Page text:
nausea and vomiting. In both of these syndromes, death can occur but they are rare.
  • Allergic reactions: aside from specific syndromes caused by certain spider species (see systemic reactions), the most dangerous effect is allergic reaction either due to direct spider bite or contact with spider hair. This happens in tarantulas. The symptoms can range from mild hives to anaphylactic reactions. The latter can be life-threatening and is considered a medical emergency.


How is Spider Bite Diagnosed?

If the reactions are severe enough, basic investigations may be done to rule out other medical conditions. These include looking at the blood function, liver function, kidney function and blood electrolytes.
In some spider bites causing clotting disturbances, measurement of clotting profile can be done.

Prognosis of Spider Bite

Although mystified in movies and media, spider bites are generally benign. Although necrotising arachnidism can occur and lead to significant morbidity, it rarely cause death. The death rate caused by black widow spider bites is less than 1%. Anaphylaxis is always life-threatening but it happens very rarely.

How is Spider Bite Treated?

Treatment is symptomatic. Below are the different treatment options depending on the types of reactions:

  • local reactions: cleaning of the bite site with water and soap, applying dry ice to reduce inflammation, reassurance of the patient, and observe the patients for certain period for signs of systemic reactions. Pressure immobilization (eg splinting the affected limb) slows lymphatic spread of venom. Also, tetanus shot can be given. Necrotic lesions (necrotising arachnidism) – this means tissue death due to spider bites – can be treated with delicate washing, surgical removal of dead tissue, tetanus shot, pain killers, sterile dressing, rest and close follow up.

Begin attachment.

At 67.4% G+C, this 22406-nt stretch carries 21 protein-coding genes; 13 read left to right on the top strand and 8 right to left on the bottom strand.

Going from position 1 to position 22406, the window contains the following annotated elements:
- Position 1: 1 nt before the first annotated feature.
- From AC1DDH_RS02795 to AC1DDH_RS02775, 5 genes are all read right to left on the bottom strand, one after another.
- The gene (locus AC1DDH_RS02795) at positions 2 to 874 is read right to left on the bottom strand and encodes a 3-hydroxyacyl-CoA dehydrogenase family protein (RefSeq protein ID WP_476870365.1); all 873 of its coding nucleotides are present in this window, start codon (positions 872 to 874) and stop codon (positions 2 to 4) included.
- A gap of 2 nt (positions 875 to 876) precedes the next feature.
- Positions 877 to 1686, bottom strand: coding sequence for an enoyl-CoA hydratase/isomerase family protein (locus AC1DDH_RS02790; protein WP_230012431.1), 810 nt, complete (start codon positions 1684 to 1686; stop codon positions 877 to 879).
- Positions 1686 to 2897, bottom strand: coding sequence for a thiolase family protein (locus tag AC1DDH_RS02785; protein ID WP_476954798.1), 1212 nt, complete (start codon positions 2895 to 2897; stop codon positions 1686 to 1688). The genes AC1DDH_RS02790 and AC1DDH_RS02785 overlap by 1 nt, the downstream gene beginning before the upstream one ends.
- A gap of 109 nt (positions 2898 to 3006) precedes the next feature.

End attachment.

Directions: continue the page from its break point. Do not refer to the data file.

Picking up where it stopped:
• Systemic reactions: This involves treating the target organ damage, including maintaining adequate fluid status, and blood transfusion for extensive blood cell breakdown. Other measures include sufficient pain relief and calcium gluconate injection for relief of muscular pain.
  • Allergic reactions: this is treated as in any other type I hypersensitivity reaction, including anti-histamines, steroids for late phase reactions and adrenaline for life-threatening reactions like angioedema and anaphylaxis.

Muscle spasms due to black widow bites can be treated with antivenom. Antivenoms are used to counteract the action of spider venom. It is important to rule out previous antivenom administration (either to spider bites or snake bites) because of the possibility of reactions towards these. Side effects include fever, joint pain, muscle pain, lymph node enlargement and skin rash development.

Spider Bite References

  1. Anderson, PC. Spider bites in the United States. Dermatol Clin 1997; 15:307.
  2. Australian Family Physician: The funnel web and common spider bites [online]. 2004. [Cited 2005 October 20th]. Available from: URL: http://www.racgp.org.au/afp/downloads/pdf/april2004/20040413nimo.pdf
  3. Majeski, J. Necrotizing fasciitis developing from a brown recluse spider bite. Am Surg 2001; 67:188.
  4. Up to Date: Spider bites [online]. 2005. [Cited 2005 October 20th]. Available from: URL: http://www.utdol.com/application/topic.asp?file=allergy/2888&type=A&selectedTitle=1~6
  5. Victorian Poisons Information Centre Annual Report 1997. Melbourne: Royal Children’s Hospital, 1998.
  6. Wong, RC, Hughes, SE, Voorhees, JJ. Spider bites. Arch Dermatol 1987; 123:98.